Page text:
2013 Japanese Grand Prix: Vettel And Suzuka Win

Sebastian Vettel won his 5th consecutive race of the 2013 Formula1 Season. Only 5 other Formula1 drivers have achieved this feat in the past and you wouldn’t be surprised if I told you that one of them was Michael Schumacher. I wasn’t surprised either that Vettel won today, but the good thing (for the sport and us fans) was that he didn’t win in his usual fashion and was made to ‘work’ for victory. This was also his 4th consecutive win in Suzuka (Read: Helmets Off To Vettel). In the 2013 Korean Grand Prix, the Fire Car was the only one that could beat him! (Read: 23 Cars Raced In Korea). And, he’s the only Formula1 driver ever to whom Apple have paid tribute to! (Read: iPhone5S-ebastian)

The bigger surprise for me today was the excitement and entertainment that Suzuka provided and in that order. Earlier this season, classic circuits like Spa (Read: Spa-ah) and Monza (Read: Yawn-za) did throw up some boring races, but Suzuka offered a good mix of wheel to wheel racing, strategy and penalties! But sadly, for fans who aren’t too clued in the sport, for them, the same driver ended up winning yet again!

Sebastian Vettel Wins The 2013 Japanese GP (Courtesy: Red Bull Racing)

Vettel was challenged by his team-mate and Grosjean all the way to the chequered flag and expectedly so, post-race theories and rumours indicate that Webber, who was on pole after getting his pole dance right on Saturday, was made to switch to a three stop tyre strategy to get him out of Vettel’s way. I wouldn’t be surprised if Red Bull Racing actually did that, but then there’s no way to prove the rumour either way; so the best is to celebrate Vettel’s dominant drive yet again. (Read: Multi21, Team Orders And PR Talk)

The Bulls were made to work hard for their 1-2 after they started the race like lazy cows (I mean, unlike a Bull) and had Grosjean overtake them for the lead. The Frenchman should’ve won his first ever race in Formula1, if it weren’t for Red Bull’s strategic attack on Lotus (they attacked him with two different strategies) and for Lotus’s lack of experience in winning races with Grosjean. However, it was a pleasant sight to see Grosjean go from being a first-lap nutcase to a first class drive in Suzuka. He was the only driver to finish with the Red Bulls; Alonso, who was 4th, finished 45 seconds behind followed by his Ferrari partner for the 2014 Formula1 Season, Kimi Raikkonen.

Raikkonen’s form has dipped slightly post his Ferrari announcement and he is like every employee serving a notice period. Attends work, but doesn’t give 100%! And is this why suddenly Grosjean is looking good in the Lotus? Only time will tell. (Read: Alonso, Raikkonen, Ferrari, 2014 And Beyond)

Sauber’s Esteban Gutierrez became the first of the rookies of 2013 to score championship points after he finished 7th, 20 seconds behind his team-mate Hulkenberg. And after losing his probable Ferrari drive to Raikkonen, rumours about The Hulk moving to Lotus or even Sahara Force India intensified this weekend. (Read: When F1 Drivers Play Musical Chairs)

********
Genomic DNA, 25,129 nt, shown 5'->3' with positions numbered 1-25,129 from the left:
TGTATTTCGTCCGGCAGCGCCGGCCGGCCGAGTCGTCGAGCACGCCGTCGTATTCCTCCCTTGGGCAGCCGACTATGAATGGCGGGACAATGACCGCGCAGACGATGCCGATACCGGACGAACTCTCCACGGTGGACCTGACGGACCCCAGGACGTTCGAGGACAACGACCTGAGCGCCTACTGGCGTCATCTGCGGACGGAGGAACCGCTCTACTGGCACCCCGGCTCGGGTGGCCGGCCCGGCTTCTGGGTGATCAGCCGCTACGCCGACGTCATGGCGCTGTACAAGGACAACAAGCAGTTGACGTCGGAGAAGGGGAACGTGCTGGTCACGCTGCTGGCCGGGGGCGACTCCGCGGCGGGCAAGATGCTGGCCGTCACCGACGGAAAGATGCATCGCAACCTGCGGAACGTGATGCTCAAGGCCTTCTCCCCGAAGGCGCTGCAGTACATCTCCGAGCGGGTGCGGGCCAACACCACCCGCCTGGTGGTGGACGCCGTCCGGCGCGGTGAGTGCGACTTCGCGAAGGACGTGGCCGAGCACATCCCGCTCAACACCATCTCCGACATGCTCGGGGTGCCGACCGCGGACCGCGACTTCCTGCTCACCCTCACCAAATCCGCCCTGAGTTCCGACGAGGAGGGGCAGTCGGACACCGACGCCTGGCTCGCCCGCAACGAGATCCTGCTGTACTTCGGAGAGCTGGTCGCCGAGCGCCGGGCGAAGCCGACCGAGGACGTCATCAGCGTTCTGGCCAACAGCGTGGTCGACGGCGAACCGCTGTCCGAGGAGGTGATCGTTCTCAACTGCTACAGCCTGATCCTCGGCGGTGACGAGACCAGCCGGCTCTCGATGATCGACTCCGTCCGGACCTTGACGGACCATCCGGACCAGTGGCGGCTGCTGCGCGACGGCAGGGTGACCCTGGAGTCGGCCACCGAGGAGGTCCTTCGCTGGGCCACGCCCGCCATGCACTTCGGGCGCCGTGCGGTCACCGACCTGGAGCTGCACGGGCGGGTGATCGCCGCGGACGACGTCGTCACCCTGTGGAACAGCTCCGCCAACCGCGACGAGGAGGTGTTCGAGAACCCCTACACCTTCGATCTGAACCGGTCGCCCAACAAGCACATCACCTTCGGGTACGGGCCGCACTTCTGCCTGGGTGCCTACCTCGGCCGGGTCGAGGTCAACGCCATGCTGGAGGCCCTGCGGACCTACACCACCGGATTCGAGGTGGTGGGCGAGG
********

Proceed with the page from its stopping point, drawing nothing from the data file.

All in all, the Sunday morning/afternoon was well spent over some interesting Formula1 action and I hope that there’s similar action in store as the Formula1 circus visits India for the 2013 Indian Grand Prix. But before I sign off, a BIG BOO to ESPNStar / Fox Sports Asia for not maintaining consistency in their Formula1 programming for India. After broadcasting qualifying on ESPN HD yesterday, the broadcaster decided to showcase the race only on Star Sports 2, a channel which isn’t as widely available as their other broadcast channels (ESPN and Star Sports). Simple logic would indicate that if you’re out to build your base of Formula1 viewers and want to attract ‘attentive viewing’, the least you could do is maintain consistency of your broadcast. But of course, the programming personnel there think otherwise!

And in light of ESPNStar / Fox Sports Asia’s step-motherly treatment of Indian Formula1 fans, do tune back for my next post on how broadcasters should be worried about TATA’s involvement in Formula1 as a ‘content delivery network’ provider. But before that, look out for the post-Japanese GP episode of the Inside Line F1 Podcast. And after you’re done reading / hearing my next few posts, head to the 2013 Indian Grand Prix where you could be a part of history in the making by witnessing Vettel clinch his 4th consecutive Drivers’ Championship!

Race Results:

  1. Sebastian Vettel
  2. Mark Webber
  3. Romain Grosjean
  4. Fernando Alonso
  5. Kimi Raikkonen
  6. Nico Hulkenberg
  7. Esteban Gutierrez
  8. Nico Rosberg
  9. Jenson Button
  10. Felipe Massa
  11. Paul Di Resta
  12. Jean Eric Vergne
  13. Daniel Ricciardo
  14. Adrian Sutil
  15. Sergio Perez
  16. Pastor Maldonado
  17. Valtteri Bottas
  18. Charles Pic
  19. Max Chilton

Did Not Finish:

  • Lewis Hamilton
  • Giedo Van Der Garde
  • Jules Bianchi

If you’re yet to purchase your tickets to the Indian Grand Prix, this guide could be of good help: Indian Grand Prix: Which Stand Is The Best

Kunal Shah is an FIA-accredited Formula 1 journalist who has been reporting on Formula 1 for nearly two decades. He worked with the Force India Formula 1 Team for 6 seasons in Marketing, Sponsorship and Commercial roles. As a former single-seater racer, he was responsible for Force India's grassroots talent program, One from a Billion Hunt. Presently, he co-writes a regular Formula 1 column for Firstpost, speaks on Inside Line F1 Podcast & Pits to Podium and produces broadcast/OTT content for NENT Group (Viasport & Viaplay).

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